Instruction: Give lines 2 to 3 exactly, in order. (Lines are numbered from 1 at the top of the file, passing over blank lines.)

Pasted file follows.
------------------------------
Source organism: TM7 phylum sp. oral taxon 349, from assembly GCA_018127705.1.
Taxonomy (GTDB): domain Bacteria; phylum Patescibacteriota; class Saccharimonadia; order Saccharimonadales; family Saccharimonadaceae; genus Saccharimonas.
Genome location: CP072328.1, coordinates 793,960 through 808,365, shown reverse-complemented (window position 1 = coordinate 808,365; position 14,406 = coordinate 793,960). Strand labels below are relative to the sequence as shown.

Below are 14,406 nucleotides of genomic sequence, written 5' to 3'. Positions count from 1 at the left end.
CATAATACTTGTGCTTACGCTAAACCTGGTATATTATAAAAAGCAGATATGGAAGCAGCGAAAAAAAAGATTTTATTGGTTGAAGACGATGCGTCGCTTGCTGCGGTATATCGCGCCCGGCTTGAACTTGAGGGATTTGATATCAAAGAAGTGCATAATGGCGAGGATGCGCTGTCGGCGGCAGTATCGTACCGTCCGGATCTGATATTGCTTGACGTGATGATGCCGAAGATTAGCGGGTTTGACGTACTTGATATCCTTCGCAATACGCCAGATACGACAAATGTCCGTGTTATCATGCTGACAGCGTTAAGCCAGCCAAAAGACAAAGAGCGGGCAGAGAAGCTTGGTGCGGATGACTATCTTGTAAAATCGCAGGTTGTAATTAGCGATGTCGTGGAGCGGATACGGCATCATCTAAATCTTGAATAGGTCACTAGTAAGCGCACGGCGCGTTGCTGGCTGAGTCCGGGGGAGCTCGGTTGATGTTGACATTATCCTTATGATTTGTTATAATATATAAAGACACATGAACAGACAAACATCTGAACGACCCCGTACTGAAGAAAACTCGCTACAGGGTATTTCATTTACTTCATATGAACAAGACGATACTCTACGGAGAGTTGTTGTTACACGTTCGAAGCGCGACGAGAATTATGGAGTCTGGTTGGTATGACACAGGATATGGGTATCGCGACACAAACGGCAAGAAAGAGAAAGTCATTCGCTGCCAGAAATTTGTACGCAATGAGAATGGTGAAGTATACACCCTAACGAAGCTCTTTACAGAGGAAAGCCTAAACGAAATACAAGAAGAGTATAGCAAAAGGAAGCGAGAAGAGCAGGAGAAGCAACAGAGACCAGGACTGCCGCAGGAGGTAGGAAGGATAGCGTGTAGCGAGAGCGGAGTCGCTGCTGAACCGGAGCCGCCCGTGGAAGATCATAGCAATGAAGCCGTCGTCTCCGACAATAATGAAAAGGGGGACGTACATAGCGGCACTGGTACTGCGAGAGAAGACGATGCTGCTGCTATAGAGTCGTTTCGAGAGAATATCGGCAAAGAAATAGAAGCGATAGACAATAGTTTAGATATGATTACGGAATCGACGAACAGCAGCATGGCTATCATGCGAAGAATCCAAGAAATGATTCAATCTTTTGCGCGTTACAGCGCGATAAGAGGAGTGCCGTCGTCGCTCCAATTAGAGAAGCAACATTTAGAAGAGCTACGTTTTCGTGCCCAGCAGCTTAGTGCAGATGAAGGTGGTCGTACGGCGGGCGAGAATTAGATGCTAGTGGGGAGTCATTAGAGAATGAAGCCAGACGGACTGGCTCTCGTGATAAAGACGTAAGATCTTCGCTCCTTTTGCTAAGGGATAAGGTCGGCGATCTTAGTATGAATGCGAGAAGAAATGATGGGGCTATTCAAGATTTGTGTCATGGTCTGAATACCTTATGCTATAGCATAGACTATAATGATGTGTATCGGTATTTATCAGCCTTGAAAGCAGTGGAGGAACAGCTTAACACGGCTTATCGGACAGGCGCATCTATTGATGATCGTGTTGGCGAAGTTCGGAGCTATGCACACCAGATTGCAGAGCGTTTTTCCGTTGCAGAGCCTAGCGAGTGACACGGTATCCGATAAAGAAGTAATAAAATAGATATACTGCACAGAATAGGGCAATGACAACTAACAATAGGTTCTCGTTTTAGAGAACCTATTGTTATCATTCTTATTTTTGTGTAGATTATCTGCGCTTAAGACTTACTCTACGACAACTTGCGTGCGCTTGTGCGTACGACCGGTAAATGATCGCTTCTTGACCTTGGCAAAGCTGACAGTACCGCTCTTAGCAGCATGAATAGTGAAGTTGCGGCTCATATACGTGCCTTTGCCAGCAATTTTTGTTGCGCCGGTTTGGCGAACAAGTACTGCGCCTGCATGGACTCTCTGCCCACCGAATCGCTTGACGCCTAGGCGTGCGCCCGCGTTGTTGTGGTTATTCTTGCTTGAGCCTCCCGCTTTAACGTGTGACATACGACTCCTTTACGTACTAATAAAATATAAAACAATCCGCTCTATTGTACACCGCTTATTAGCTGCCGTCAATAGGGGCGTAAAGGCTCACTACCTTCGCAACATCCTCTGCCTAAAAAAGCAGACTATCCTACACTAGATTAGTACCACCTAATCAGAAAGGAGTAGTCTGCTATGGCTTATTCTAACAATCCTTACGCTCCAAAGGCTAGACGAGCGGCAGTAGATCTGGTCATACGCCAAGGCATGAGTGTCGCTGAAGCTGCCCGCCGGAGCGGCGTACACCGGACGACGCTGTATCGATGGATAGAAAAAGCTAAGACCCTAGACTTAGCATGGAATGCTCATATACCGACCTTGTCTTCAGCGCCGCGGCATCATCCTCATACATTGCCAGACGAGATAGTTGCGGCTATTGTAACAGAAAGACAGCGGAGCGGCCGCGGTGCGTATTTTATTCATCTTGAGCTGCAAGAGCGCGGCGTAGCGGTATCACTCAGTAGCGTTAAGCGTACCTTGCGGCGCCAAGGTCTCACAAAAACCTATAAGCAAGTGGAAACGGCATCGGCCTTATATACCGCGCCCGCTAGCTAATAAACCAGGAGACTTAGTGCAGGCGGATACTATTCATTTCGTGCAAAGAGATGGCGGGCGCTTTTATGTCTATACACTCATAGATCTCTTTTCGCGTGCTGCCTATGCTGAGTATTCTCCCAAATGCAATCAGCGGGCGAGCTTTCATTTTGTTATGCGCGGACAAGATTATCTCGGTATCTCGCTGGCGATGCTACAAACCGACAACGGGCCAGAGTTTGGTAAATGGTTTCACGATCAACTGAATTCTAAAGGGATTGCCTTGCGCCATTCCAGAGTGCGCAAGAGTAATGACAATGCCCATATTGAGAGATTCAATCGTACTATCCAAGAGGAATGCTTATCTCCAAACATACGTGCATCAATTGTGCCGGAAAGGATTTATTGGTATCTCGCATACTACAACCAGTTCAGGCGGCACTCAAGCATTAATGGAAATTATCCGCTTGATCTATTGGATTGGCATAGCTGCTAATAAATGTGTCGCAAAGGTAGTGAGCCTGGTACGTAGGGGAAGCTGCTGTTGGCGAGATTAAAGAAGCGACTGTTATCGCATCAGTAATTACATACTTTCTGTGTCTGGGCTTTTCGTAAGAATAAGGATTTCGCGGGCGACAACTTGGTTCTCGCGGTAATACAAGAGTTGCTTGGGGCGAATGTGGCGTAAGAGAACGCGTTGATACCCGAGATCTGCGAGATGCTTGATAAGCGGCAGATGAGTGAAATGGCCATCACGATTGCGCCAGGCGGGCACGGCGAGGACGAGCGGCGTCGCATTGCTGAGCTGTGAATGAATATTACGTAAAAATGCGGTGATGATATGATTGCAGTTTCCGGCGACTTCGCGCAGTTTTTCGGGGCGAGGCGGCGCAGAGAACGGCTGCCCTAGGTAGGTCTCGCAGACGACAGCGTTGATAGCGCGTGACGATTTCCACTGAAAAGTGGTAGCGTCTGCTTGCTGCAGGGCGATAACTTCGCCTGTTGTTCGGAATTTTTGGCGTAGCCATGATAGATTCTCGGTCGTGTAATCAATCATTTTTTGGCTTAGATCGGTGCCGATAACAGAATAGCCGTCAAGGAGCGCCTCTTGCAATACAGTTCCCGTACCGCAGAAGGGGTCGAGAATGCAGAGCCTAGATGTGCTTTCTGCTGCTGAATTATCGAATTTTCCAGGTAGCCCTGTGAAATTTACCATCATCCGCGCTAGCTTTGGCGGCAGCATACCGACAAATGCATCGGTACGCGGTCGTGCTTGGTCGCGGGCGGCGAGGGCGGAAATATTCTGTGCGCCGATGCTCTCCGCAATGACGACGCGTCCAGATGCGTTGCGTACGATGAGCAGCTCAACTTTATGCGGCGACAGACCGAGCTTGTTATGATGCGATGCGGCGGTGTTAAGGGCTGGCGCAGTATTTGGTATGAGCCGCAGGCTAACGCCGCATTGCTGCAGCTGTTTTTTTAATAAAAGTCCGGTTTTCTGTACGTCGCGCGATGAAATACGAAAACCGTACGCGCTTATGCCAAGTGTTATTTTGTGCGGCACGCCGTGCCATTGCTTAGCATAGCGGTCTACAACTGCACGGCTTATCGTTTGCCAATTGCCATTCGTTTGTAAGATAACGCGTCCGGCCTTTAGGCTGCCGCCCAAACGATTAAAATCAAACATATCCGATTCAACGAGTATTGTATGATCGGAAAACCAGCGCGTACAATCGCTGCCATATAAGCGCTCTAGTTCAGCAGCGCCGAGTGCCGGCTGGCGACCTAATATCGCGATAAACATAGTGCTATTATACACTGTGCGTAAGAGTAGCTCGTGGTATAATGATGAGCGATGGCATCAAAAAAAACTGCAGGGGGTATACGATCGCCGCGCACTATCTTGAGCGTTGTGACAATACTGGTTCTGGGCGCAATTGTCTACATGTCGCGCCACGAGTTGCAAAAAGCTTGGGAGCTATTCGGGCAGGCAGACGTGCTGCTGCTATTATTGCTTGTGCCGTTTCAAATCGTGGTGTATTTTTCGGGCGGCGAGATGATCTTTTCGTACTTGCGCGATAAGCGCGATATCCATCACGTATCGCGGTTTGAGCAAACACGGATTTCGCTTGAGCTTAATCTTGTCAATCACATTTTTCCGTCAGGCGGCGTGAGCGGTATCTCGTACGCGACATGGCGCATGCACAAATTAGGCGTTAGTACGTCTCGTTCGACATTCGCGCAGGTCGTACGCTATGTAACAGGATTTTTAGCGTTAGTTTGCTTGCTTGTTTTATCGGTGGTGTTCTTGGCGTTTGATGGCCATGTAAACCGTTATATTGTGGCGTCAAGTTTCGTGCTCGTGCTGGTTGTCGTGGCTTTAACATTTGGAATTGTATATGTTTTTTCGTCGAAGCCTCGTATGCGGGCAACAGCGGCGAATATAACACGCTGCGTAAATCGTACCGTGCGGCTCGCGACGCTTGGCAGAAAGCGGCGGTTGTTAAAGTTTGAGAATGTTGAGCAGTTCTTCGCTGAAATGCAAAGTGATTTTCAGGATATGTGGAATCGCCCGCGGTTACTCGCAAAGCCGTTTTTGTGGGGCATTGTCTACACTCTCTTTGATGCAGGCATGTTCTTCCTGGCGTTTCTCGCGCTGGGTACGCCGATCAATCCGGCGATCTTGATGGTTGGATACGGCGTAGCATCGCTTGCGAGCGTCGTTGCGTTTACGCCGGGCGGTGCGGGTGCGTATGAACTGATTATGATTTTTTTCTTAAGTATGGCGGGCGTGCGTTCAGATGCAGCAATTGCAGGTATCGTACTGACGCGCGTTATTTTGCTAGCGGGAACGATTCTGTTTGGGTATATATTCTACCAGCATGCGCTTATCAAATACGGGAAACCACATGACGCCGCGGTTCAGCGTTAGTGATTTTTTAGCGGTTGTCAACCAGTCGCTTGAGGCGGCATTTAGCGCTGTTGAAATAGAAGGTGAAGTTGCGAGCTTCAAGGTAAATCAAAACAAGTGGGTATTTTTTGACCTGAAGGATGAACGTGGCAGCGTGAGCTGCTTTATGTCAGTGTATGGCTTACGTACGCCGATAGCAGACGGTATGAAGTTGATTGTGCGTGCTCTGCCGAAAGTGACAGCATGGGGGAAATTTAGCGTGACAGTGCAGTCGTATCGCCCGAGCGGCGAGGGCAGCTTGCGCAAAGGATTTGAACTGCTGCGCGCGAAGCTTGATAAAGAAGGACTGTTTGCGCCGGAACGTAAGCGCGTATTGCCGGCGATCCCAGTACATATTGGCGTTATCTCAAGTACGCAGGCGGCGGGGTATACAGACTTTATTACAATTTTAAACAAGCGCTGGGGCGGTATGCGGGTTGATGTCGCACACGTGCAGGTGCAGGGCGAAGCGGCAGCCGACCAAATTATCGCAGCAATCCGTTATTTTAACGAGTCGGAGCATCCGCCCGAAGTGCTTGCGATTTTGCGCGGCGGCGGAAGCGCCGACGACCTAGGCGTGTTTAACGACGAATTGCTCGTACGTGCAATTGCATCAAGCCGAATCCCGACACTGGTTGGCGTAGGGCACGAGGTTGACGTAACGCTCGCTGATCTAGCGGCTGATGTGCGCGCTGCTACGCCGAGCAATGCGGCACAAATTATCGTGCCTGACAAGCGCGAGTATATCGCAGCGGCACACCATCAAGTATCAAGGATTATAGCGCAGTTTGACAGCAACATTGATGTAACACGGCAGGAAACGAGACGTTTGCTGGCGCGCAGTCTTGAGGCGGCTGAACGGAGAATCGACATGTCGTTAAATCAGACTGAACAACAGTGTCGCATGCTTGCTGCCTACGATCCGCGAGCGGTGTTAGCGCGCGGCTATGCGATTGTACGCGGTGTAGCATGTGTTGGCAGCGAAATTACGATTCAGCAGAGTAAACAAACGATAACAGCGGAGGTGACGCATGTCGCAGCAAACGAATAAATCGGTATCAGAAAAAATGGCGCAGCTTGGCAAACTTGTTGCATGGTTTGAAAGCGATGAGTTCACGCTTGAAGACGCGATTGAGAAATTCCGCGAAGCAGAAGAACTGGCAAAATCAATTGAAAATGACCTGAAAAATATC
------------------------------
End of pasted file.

Taxonomy (GTDB): domain Bacteria; phylum Patescibacteriota; class Saccharimonadia; order Saccharimonadales; family Saccharimonadaceae; genus Saccharimonas.
Genome location: CP072328.1, coordinates 793,960 through 808,365, shown reverse-complemented (window position 1 = coordinate 808,365; position 14,406 = coordinate 793,960). Strand labels below are relative to the sequence as shown.